What compelled you to get involved with Young Friends of Lovin’ Spoonfuls?
I first heard of Lovin’ Spoonfuls while working as the Assistant Arts Editor, editing food content and managing the food blog, at the Boston Herald in the late 2000s. As someone who grew up in a rural community where fresh food was a way of life, access to fresh food has always been important to me. When I learned about Lovin’ Spoonfuls, I saw an organization that was working to bring fresh food to the people that need it most, and educating those in our community about why fresh food is important. At the same time, I started learning about the realities of hunger and food waste, and wanted to do more. When the Young Friends program launched, it seemed like a natural fit
What resonates with you about the LS mission?
Like I said, access to fresh food is important to me. At the same time, being involved with the organization has helped me learn so much more about the realities of hunger and food waste, and has allowed me to see in action the amazing and profound change that can occur when we all (chefs, farmers, nonprofit professionals, supporters of all ages) get together, bring our own resources and ideas to the table, and say, “The status quo is not enough. We can do more.”
How does being a Young Friends Member help make an impact?
Being a Young Friends member connects me with like-minded people throughout the area and allows me to get up close and personal with an organization and an issue about which I care deeply. As someone who has worked at a nonprofit, I know first-hand that there is always room for more at organizations that are struggling to impact our world for good – more hands, more resources, more ideas, more time. If I can help offset that need in even the tiniest bit by bringing my own background, skill set, time, or ideas to a nonprofit, there’s impact there.
What do you enjoy cooking at home?
I’m boring. My last meal on earth would be the hugest salad with everything that’s fresh at the moment and a hunk of really good bread. So for me, I enjoy going to my local farmers’ markets and fish markets, buying what’s ripe and in-season, whipping up a salad dressing, and throwing it together (and hopefully carrying it down to the river with a good book and glass of wine to eat it outside).
What’s your favorite food?
Can I have two? Broccoli and ice cream. Never together.
What is your favorite way to use leftovers?
In salads! Or in sandwiches. Or eating them cold the next morning for breakfast. Basically, any way that doesn’t involve them going into the trash.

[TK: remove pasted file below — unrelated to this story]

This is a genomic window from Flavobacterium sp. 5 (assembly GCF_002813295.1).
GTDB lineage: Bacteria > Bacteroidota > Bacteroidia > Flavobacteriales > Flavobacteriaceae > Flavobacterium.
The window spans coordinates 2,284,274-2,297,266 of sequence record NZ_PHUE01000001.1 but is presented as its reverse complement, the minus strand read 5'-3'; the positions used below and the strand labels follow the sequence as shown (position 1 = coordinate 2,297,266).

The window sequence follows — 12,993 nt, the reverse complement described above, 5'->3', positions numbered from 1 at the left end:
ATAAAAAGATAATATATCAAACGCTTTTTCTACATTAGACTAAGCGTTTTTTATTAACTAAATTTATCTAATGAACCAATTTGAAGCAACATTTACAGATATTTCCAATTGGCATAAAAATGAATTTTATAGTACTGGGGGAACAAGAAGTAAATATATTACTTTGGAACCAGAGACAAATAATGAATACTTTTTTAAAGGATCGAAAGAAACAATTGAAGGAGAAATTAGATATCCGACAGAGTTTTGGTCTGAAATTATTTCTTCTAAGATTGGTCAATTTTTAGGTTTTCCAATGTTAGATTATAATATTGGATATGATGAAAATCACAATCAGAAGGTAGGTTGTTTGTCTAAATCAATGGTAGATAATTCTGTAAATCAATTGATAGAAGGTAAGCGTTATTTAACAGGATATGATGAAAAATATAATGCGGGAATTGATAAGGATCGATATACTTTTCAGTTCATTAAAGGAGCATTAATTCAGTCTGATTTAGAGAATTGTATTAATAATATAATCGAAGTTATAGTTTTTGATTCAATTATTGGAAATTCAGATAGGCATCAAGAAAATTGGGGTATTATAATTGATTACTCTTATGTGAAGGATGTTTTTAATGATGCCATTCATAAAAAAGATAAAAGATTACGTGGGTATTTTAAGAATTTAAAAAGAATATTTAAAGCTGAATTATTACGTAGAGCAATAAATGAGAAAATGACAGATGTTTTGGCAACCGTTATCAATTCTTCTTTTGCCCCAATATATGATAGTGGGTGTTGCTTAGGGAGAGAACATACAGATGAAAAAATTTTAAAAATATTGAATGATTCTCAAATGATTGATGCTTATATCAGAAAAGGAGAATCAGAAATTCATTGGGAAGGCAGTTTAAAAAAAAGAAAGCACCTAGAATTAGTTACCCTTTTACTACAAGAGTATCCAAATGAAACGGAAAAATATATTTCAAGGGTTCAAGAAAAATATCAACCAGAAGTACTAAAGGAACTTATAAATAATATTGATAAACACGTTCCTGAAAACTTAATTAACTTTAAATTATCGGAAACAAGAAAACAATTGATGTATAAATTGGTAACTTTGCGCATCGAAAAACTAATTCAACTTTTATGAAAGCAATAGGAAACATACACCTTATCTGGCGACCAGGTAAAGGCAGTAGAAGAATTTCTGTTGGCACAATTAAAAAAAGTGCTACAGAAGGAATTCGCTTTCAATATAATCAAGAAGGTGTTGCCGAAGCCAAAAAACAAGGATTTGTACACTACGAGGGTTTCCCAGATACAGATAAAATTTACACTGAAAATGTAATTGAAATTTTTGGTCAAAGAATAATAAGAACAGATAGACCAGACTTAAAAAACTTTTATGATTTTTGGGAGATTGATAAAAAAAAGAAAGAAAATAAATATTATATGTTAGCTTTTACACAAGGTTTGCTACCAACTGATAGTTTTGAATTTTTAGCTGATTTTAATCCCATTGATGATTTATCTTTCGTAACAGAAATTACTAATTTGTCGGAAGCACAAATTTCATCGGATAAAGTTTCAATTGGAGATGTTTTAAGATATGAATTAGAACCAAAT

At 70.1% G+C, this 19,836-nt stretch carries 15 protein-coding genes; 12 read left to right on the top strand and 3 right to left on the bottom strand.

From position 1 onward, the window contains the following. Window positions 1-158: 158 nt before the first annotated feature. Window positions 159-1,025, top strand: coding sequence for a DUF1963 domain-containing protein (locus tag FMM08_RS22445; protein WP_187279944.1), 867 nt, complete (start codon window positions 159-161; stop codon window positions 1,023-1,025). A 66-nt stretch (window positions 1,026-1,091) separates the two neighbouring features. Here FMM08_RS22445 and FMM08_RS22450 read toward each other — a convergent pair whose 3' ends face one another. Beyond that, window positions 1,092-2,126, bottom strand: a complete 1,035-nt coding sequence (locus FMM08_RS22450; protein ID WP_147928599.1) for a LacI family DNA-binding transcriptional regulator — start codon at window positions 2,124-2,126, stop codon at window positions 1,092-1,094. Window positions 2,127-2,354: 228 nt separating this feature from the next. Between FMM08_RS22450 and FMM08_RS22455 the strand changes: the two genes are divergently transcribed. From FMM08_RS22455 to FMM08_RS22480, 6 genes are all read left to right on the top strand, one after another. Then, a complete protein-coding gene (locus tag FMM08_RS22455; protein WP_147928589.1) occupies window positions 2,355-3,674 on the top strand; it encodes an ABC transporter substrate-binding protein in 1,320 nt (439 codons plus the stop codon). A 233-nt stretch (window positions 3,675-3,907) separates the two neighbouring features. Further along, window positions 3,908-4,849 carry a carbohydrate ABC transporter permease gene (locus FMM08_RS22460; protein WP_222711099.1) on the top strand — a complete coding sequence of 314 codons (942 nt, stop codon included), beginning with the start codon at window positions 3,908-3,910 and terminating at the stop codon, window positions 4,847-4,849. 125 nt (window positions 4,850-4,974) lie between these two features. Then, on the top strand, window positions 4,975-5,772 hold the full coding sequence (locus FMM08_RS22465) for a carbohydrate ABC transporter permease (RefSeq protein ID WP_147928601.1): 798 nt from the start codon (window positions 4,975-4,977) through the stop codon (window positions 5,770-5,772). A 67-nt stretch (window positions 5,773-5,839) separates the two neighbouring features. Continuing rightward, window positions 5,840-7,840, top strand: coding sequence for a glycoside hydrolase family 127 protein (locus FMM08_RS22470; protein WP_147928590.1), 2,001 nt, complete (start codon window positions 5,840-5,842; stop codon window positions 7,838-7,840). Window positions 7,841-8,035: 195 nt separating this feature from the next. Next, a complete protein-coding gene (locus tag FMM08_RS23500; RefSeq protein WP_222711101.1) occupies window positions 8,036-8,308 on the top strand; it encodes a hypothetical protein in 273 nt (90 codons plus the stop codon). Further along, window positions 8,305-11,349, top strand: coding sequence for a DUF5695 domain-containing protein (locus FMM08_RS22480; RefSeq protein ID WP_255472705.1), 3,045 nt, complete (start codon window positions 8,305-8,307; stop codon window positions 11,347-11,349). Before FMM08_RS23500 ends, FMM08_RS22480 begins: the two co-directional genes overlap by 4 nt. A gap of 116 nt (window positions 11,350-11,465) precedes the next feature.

What’s your favorite childhood food memory?
I grew up year-round on Martha’s Vineyard and we had family friends that lived in Paris, but would come to the island every summer to stay on a farm property they own. They brought a Tunisian friend one year and she wanted to have a big Tunisian couscous feast on the farm. She cooked for days, and we would stop by to check in on things – I remember the smells in the old barn that week, the pots bubbling, the counters getting more and more full by the day. On the night of the feast, we gathered around the table with bowls of steaming couscous and all sorts of dishes circulated with people ladling stews and spices over it. It was like nothing I’d ever tasted before – I was probably nine or so. But what I will always remember was at one point, all of the men leaned back from the table, loosened their belts, and decided to go for a walk around the property in the dark so that they could come back for another round. Needless to say, not much went to waste that evening.
What is your best Lovin’ moment or experience so far?
Honestly, the night that I first met founder and executive director Ashley Stanley. We both still remember it (and she recently found my business card from that night!). I ran into her and the now-Communications Director Katy Jordan, who at the time was a colleague of mine at the Herald, at the Citizen Public House in Fenway probably around winter 2009 or 2010. After that night, Ashley and I got together so that I could learn more about the organization, and that was the slow beginning of my involvement with Lovin’ Spoonfuls. I’m so grateful that Katy spotted me that evening across a crowded bar!
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